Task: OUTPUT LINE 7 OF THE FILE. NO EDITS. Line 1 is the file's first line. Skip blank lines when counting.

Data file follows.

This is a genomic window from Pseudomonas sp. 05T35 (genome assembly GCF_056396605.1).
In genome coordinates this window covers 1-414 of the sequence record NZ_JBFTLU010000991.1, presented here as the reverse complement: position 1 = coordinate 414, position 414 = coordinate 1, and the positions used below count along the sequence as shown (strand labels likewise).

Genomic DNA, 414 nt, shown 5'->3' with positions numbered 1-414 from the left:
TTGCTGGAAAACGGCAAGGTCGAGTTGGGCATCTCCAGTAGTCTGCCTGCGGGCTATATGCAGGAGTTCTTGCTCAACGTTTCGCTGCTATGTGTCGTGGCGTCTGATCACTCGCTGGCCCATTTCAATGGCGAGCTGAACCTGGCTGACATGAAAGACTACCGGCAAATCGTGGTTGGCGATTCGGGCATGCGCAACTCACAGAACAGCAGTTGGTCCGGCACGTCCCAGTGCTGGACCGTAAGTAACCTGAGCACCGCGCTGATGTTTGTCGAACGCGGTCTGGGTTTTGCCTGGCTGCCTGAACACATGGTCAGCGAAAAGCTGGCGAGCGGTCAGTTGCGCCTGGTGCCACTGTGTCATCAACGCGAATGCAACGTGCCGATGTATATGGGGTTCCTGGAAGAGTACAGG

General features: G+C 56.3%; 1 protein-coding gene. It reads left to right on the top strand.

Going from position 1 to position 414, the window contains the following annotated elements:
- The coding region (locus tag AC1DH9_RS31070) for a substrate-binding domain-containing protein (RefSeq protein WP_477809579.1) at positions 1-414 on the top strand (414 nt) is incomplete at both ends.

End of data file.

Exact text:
- The coding region (locus tag AC1DH9_RS31070) for a substrate-binding domain-containing protein (RefSeq protein WP_477809579.1) at positions 1-414 on the top strand (414 nt) is incomplete at both ends.